Columbia Cafe: Canada Infrastructure Bank & The Public's Right to Know
On September 26th, Columbia Institute released a new report, Canada Infrastructure Bank and the Publics Right to Know, that examines the proposed Bank, and government legislation that restricts public access to information. The report highlights concerns expressed by information commissioners and includes examples of how the Canadian government can do better.
The federal government is ready to invest $35 billion in public funding to create a new Infrastructure Bank intended to attract private investors for public projects. At the same time, in June, government passed legislation that would reduce the publics access to information about the Bank.
The report found that in recent years, a number of Canadas Information Commissioners have been raising concerns about transparency particularly when public services and infrastructure projects are delivered by private corporations.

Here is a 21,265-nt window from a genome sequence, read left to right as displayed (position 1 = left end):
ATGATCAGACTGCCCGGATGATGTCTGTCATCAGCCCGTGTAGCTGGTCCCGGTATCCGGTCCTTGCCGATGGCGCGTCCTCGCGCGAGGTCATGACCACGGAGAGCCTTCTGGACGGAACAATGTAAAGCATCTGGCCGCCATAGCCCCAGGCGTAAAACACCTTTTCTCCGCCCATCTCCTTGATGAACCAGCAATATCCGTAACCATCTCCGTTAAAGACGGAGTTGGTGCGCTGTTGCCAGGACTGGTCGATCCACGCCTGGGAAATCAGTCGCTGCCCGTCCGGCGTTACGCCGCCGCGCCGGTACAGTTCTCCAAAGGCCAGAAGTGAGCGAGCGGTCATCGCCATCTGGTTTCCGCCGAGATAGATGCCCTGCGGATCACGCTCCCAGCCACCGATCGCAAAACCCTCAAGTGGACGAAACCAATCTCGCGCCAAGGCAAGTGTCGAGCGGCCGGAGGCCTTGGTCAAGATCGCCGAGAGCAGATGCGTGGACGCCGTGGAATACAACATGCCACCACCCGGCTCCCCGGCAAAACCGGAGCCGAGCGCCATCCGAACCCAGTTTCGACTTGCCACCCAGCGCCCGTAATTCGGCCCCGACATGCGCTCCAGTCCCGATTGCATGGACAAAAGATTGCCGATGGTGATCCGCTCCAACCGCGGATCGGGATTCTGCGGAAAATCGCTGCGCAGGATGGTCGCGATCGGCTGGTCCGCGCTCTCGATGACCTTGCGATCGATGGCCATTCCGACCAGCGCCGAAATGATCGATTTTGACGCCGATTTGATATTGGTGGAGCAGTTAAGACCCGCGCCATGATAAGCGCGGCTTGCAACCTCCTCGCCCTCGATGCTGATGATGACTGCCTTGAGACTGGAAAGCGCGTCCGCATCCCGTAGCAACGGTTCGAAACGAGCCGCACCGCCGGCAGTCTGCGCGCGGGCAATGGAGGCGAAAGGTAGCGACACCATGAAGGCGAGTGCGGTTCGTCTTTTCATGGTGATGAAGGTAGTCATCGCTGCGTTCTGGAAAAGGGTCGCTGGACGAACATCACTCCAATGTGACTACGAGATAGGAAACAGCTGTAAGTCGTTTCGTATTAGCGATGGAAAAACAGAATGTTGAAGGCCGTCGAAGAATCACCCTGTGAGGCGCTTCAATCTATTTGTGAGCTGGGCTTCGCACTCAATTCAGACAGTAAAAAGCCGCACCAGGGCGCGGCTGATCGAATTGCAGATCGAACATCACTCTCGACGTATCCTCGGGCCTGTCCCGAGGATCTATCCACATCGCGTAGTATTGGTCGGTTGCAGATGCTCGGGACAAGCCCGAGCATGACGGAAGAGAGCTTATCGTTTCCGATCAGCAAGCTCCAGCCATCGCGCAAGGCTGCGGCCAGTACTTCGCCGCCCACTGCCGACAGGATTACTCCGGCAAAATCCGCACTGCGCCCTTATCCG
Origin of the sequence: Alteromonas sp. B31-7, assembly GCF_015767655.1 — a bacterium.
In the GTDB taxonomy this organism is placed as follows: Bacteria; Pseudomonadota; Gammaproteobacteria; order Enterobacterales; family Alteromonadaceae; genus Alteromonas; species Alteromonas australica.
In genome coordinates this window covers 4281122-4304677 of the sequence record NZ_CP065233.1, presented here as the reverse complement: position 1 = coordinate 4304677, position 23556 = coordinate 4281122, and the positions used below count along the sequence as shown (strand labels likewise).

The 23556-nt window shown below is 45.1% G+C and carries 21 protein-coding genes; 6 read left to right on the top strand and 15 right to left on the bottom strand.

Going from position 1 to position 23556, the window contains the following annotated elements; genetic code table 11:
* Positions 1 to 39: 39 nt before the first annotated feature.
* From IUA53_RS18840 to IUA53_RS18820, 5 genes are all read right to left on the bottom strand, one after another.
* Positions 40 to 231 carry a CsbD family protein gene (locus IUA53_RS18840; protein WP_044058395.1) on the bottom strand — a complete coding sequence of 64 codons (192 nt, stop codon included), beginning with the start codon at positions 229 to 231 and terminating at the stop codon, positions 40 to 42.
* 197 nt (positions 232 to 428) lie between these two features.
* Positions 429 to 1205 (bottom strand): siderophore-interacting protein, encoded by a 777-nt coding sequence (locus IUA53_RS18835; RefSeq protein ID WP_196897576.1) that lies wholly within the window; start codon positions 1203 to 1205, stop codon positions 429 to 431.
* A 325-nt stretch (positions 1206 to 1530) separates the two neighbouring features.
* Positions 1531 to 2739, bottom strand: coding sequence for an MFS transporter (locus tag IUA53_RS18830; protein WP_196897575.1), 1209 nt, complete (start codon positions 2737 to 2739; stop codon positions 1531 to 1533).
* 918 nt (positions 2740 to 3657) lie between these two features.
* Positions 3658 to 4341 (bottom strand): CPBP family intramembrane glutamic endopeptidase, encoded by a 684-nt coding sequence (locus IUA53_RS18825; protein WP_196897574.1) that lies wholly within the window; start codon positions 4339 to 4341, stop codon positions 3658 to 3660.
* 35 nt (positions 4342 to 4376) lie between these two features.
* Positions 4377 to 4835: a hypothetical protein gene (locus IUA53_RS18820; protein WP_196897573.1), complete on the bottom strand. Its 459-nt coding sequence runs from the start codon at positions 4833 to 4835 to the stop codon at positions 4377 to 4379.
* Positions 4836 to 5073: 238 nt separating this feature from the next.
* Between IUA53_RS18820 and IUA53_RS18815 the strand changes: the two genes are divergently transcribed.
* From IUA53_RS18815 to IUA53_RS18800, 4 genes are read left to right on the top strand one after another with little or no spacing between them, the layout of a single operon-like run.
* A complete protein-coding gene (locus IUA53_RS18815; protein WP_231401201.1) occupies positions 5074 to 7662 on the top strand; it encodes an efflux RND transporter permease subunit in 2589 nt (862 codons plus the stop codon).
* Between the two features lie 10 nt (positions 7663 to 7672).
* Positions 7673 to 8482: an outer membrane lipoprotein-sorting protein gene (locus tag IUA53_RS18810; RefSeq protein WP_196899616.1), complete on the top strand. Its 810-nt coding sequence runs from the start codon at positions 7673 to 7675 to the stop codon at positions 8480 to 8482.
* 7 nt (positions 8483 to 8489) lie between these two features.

As governments increasingly turn to public-private partnerships for the delivery of services, proprietary information, trade secrets, and competition are cited as rationales for secrecy with these private contractors.
Freedom of Information requests to government are often denied, delayed or redacted. This erodes the transparency and accountability needed for the functioning of a healthy democracy.
The report also identifies three recommendations to government that would improve transparency in the private delivery of public services.
Join report author, Keith Reynolds and Columbia Institute staff at this one-hour Columbia Cafe to learn more about this important issue.
For more information contact:
Helesia Luke at Columbia Institute
Read the report here:
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